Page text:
Both liberalism and classical realism give due regard to the importance of human nature in influencing international relations – the former incorporating the assumption of mutual peace and cooperation as the main interest of state and non-state actors and the latter presuming the compelling influence of self-interest among state and non-state actors. Economic considerations characterize Marxist international relations theory, which in turn points to the human nature of self-enrichment for survival through capital accumulation. Constructivism stands as an alternative approach to international relations through the premise that both history and sociology have contributed to the formation of the characteristics of international relations. The continuum of interactions within society duly influence realities within international relations, hence ensuring fluidity therein based on evolving social trends. Shared ideas coming from social interactions duly influence international relations, not human nature as in the case of both liberalism and classical realism and material benefits presupposed by Marxist international relations theory (Viotti & Kauppi, 2011).
International relations also find due influence from gender roles, which serves as the main concern of feminism. The symbiotic relationship between international relations and gender serves as the focus of feminism; that gender differences influence how global politics operate to generate decisions and actions between state and non-state actors. Feminism, despite its etymology, does not focus entirely on the role of women in international relations, despite the prevailing assumption that they have experienced oppression throughout history under the dominance of men. In fact, feminist international relations theory actually emphasizes on the masculine traits related to the behavior of actors within international society. Thus, feminism assumes that certain factors in international relations have strong associations with gender – war and security being masculine and humanitarian organizations favoring feminine concerns (Sylvester, 1994).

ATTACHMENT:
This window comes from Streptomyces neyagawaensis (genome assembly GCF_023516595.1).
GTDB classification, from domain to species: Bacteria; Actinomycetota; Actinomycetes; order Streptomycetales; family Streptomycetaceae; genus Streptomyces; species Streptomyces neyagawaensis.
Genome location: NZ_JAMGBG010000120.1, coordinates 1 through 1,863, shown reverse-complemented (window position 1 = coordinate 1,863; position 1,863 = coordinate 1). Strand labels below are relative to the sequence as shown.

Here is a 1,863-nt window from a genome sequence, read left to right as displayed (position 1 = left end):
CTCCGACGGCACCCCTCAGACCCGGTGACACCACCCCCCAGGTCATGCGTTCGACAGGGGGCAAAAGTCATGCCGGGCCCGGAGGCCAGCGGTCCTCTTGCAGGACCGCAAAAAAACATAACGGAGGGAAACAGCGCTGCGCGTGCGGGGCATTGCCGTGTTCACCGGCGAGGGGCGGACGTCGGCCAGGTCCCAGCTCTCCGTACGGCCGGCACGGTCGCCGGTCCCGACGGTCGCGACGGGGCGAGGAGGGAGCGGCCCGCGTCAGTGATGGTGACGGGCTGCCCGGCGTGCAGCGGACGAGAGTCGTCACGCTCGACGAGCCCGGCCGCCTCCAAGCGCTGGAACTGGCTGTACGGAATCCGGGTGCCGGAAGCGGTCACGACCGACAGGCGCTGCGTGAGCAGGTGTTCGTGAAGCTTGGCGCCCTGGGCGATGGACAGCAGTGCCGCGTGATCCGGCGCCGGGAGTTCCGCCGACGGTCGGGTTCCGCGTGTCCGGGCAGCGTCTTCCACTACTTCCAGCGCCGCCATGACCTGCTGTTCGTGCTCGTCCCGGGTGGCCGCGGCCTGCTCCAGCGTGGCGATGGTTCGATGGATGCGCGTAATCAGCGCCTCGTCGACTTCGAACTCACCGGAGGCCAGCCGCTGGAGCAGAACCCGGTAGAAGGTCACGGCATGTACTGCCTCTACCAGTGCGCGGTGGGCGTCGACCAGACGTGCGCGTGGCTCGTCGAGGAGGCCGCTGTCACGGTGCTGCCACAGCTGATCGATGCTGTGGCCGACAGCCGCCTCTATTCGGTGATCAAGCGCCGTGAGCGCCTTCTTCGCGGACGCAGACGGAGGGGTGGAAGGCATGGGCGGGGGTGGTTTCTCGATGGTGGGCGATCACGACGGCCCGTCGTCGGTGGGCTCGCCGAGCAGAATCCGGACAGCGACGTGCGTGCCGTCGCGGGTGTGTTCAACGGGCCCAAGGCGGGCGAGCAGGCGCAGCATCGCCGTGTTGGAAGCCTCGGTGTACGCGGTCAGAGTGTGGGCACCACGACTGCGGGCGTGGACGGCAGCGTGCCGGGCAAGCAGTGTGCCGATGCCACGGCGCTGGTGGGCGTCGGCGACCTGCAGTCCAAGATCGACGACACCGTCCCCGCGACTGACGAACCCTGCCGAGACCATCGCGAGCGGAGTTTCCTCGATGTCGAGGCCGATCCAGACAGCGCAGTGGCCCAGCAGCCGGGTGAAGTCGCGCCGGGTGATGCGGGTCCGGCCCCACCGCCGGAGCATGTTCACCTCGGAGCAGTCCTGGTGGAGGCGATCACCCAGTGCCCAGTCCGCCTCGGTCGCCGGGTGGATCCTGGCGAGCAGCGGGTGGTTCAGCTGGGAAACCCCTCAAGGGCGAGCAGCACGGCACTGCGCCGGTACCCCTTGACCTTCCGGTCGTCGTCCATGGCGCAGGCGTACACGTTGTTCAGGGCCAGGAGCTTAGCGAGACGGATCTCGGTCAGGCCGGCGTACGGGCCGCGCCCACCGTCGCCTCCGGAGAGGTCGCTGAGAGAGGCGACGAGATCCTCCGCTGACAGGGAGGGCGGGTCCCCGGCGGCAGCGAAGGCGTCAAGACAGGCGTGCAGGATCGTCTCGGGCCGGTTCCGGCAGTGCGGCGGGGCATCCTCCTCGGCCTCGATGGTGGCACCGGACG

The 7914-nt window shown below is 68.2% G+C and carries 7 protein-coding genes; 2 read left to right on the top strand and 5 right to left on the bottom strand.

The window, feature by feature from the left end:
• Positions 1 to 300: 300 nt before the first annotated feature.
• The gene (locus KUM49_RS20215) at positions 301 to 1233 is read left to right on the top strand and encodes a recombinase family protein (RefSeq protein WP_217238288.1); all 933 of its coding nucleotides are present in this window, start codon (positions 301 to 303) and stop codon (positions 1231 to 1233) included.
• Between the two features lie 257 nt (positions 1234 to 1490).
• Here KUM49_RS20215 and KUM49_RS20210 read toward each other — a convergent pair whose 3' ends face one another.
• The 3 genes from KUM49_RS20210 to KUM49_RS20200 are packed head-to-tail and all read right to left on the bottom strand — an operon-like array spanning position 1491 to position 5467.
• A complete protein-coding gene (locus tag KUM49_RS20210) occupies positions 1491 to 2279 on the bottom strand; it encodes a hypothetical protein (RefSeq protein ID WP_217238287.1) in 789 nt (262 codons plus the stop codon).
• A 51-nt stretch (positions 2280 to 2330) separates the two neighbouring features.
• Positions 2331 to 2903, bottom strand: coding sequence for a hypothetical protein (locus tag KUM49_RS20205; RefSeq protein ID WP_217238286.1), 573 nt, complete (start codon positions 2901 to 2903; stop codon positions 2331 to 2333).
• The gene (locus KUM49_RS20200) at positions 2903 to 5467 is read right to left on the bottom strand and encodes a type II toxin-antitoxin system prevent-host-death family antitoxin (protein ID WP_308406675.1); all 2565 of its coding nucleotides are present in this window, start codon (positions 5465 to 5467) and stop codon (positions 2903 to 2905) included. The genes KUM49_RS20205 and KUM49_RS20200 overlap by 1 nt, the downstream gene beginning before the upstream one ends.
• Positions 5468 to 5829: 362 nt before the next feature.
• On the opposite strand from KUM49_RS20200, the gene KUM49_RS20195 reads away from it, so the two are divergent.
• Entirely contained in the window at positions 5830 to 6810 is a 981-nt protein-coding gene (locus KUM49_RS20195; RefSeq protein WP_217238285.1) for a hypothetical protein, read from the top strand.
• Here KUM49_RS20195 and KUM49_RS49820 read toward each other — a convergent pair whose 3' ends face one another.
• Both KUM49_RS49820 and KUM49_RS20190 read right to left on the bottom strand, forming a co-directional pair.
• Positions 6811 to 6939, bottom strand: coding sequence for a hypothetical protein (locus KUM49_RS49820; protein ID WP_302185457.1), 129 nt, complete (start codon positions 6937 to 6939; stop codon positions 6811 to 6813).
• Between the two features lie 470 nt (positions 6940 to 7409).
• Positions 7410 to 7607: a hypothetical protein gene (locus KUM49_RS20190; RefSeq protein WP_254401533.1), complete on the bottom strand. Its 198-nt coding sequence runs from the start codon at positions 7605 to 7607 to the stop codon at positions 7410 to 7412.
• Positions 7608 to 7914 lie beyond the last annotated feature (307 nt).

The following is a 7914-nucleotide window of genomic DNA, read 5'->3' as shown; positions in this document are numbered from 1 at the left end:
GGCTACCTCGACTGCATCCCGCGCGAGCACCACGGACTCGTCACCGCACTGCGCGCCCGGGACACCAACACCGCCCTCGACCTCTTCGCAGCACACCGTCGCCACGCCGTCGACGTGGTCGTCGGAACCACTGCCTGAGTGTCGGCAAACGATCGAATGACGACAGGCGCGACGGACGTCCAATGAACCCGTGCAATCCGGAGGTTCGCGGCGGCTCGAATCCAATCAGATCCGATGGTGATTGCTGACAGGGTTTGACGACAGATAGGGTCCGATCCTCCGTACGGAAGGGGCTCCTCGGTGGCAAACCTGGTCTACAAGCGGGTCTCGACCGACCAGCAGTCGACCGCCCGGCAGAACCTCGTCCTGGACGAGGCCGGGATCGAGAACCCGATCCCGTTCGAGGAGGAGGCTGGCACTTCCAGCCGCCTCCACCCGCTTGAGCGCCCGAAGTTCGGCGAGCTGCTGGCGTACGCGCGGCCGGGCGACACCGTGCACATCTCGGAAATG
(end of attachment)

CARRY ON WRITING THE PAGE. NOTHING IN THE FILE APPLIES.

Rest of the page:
Synthesis: Which of the Five Theories Best Determine International Relations?
Of the five aforementioned theories of international relations, liberalism stands as the most applicable in the status quo. Whereas the reality of self-interest greatly emanates among several state and non-state actors, international pressure brought forth by the prevailing interest on maintaining peaceful cooperation in global politics could stand to influence domestic interests, no matter how averse the consequences would be to some state and non-state actors. Moreover, liberalism urges state and non-state actors to engage in the art of compromise, wherein all those involved in a particular issue in international relations would have to consider the absolute gains benefiting every party than relative gains favoring only one or two actors. Such would not necessarily succumb to the alleged greater interest on capital accumulation assumed by Marxist international relations theory. Crucial issues affecting international relations such as environmental risks of climate change render even the seemingly indispensable importance of capital accumulation minute compared to the overall survival of humankind. Verily, liberalism satisfies the collective need of humans for the survival of their kind as an important consideration in highlighting the emphasis on meeting mutual peace and cooperation. Survival, in this case, is not limited as in the state-centric analysis of realism, but rather relates better to the need to impose peace and cooperation between state and non-state actors amidst the floating reality of anarchy in international relations (Viotti & Kauppi, 2011).
Doyle, M., & Recchia, S. (2011). Liberalism in international relations. In B. Badie, D. Berg-Schlosser & L. Morlino (Eds.), International encyclopedia of political science (1434-1439). Los Angeles, CA: Sage.
Kubalkova, V., & Cruickshank, A. (1985). Marxism and international relations. New York City, NY: Clarendon Press.
Sylvester, C. (1994). Feminist theory and international relations in a postmodern era. United Kingdom: Cambridge University Press.
Viotti, P., & Kauppi, M. (2011). International relations theory. United Kingdom: Pearson.
Williams, M. (2004). Why ideas matter in international relations: Hans Morgenthau, classical realism, and the moral construction of power politics. International Organization, 58 (4), 633-665.